The significance of cysteine synthesis for acclimation to high light conditions

Speiser A, Haberland S, Watanabe M, Wirtz M, Dietz K-J, Saito K, Hell R (2015)
Frontiers in Plant Science 5.

Journal Article | Published | English

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Abstract
Situations of excess light intensity are known to result in the emergence of reactive oxygen species that originate from the electron transport chain in chloroplasts. The redox state of glutathione and its biosynthesis contribute importantly to the plant's response to this stress. In this study we analyzed the significance of cysteine synthesis for long-term acclimation to high light conditions in Arabidopsis thaliana. Emphasis was put on the rate-limiting step of cysteine synthesis, the formation of the precursor O-acetylserine (OAS) that is catalyzed by serine acetyltransferase (SERAT). Wild type Arabidopsis plants responded to the high light condition (800 mu mol m(-2) s(-1) for 10 days) with synthesis of photo-protective anthocyanins, induction of total SERAT activity and elevated glutathione levels when compared to the control condition (100 mu mol m(-2) s(-1)). The role of cysteine synthesis in chloroplasts was probed in mutant plants lacking the chloroplast isoform SERAT2;1 (serat2;1) and two knock-out alleles of CYP20-3, a positive interactor of SERAT in the chloroplast. Acclimation to high light resulted in a smaller growth enhancement than wild type in the serat2;1 and cyp20-3 mutants, less induction of total SERAT activity and OAS levels but similar cysteine and glutathione concentrations. Expression analysis revealed no increase in mRNA of the chloroplast SERAT2;1 encoding SERAT2;1 gene but up to 4.4-fold elevated SERAT2;2 mRNA levels for the mitochondrial SE RAT isoform. Thus, lack of chloroplast SERAT2;1 activity or its activation by CYP20-3 prevents the full growth response to high light conditions, but the enhanced demand for glutathione is likely mediated by synthesis of OAS in the mitochondria. In conclusion, cysteine synthesis in the chloroplast is important for performance but is dispensable for survival under long-term exposure to high light and can be partially complemented by cysteine synthesis in mitochondria.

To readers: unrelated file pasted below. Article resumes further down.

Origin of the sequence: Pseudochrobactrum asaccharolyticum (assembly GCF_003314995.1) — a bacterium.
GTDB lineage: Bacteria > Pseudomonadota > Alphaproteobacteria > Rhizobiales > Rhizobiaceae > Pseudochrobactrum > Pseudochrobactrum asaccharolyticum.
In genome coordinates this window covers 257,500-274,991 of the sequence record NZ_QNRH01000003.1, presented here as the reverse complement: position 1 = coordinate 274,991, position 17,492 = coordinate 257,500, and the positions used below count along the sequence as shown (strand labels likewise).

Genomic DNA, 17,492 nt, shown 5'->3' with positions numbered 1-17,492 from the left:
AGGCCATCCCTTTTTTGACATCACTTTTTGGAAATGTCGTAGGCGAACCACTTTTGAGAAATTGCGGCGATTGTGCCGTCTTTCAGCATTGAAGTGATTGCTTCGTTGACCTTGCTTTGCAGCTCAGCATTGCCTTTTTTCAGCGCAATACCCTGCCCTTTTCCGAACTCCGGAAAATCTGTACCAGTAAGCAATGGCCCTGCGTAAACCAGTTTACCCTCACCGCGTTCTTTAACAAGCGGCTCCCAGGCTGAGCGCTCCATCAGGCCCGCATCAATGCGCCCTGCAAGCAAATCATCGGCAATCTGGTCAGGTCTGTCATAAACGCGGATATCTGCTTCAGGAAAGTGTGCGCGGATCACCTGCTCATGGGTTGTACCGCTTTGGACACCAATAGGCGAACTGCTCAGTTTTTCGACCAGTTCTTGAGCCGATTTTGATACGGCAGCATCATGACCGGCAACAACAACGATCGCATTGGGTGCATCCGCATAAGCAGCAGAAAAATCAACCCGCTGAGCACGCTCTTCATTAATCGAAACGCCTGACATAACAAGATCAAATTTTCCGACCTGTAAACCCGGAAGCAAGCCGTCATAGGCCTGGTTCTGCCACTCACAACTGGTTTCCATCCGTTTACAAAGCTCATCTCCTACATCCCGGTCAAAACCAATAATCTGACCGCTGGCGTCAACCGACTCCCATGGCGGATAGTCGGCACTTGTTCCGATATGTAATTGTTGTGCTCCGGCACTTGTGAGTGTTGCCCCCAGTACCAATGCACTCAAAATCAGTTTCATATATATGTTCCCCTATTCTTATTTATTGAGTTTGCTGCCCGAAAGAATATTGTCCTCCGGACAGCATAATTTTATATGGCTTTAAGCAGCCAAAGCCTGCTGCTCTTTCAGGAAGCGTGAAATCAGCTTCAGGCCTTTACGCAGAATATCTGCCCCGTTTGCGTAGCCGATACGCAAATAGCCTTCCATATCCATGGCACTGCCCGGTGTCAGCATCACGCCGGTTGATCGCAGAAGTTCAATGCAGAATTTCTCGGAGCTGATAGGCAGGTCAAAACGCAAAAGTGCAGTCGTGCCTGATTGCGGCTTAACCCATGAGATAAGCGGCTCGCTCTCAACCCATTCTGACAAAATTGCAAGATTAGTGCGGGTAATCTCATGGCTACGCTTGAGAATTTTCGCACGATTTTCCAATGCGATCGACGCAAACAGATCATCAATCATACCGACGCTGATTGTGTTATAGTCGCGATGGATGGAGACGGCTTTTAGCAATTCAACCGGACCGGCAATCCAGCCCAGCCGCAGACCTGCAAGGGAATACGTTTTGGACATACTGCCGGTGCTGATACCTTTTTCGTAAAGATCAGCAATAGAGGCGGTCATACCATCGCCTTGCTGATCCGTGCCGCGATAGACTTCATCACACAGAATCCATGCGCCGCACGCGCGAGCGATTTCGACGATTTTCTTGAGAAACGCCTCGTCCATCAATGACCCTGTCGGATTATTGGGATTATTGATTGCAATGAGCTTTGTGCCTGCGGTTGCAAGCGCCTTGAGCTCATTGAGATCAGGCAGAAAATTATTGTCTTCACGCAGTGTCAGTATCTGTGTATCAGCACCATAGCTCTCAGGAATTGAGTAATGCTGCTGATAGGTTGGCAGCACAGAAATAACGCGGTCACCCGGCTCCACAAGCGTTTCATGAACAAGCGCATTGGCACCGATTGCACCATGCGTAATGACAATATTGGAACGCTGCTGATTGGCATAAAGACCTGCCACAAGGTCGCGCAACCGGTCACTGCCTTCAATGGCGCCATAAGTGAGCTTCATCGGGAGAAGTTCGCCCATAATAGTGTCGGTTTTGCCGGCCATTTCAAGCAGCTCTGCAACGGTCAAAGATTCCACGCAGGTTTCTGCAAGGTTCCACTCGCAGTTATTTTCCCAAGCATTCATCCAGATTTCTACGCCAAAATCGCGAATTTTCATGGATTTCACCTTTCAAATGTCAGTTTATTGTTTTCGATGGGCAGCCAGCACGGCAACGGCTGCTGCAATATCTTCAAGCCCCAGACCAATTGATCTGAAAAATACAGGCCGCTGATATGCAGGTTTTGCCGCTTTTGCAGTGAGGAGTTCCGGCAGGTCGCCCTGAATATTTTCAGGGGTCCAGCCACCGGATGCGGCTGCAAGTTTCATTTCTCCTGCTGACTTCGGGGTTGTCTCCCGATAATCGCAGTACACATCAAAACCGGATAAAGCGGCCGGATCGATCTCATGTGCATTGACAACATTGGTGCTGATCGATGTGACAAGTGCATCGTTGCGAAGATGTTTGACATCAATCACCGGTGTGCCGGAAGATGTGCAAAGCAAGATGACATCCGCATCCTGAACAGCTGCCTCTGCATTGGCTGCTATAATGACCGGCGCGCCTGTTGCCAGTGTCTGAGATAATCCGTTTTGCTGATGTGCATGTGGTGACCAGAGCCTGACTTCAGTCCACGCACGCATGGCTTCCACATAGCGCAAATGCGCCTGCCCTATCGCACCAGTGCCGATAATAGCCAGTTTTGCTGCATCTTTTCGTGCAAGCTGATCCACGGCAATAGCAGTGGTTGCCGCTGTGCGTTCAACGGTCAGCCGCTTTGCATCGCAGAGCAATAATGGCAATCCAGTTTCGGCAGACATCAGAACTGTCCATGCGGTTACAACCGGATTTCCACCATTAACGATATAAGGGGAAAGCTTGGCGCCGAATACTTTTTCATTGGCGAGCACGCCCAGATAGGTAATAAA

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Speiser A, Haberland S, Watanabe M, et al. The significance of cysteine synthesis for acclimation to high light conditions. Frontiers in Plant Science. 2015;5.
Speiser, A., Haberland, S., Watanabe, M., Wirtz, M., Dietz, K. - J., Saito, K., & Hell, R. (2015). The significance of cysteine synthesis for acclimation to high light conditions. Frontiers in Plant Science, 5.
Speiser, A., Haberland, S., Watanabe, M., Wirtz, M., Dietz, K. - J., Saito, K., and Hell, R. (2015). The significance of cysteine synthesis for acclimation to high light conditions. Frontiers in Plant Science 5.
Speiser, A., et al., 2015. The significance of cysteine synthesis for acclimation to high light conditions. Frontiers in Plant Science, 5.
A. Speiser, et al., “The significance of cysteine synthesis for acclimation to high light conditions”, Frontiers in Plant Science, vol. 5, 2015.
Speiser, A., Haberland, S., Watanabe, M., Wirtz, M., Dietz, K.-J., Saito, K., Hell, R.: The significance of cysteine synthesis for acclimation to high light conditions. Frontiers in Plant Science. 5, (2015).
Speiser, Anna, Haberland, Stefan, Watanabe, Mutsumi, Wirtz, Markus, Dietz, Karl-Josef, Saito, Kazuki, and Hell, Rüdiger. “The significance of cysteine synthesis for acclimation to high light conditions”. Frontiers in Plant Science 5 (2015).
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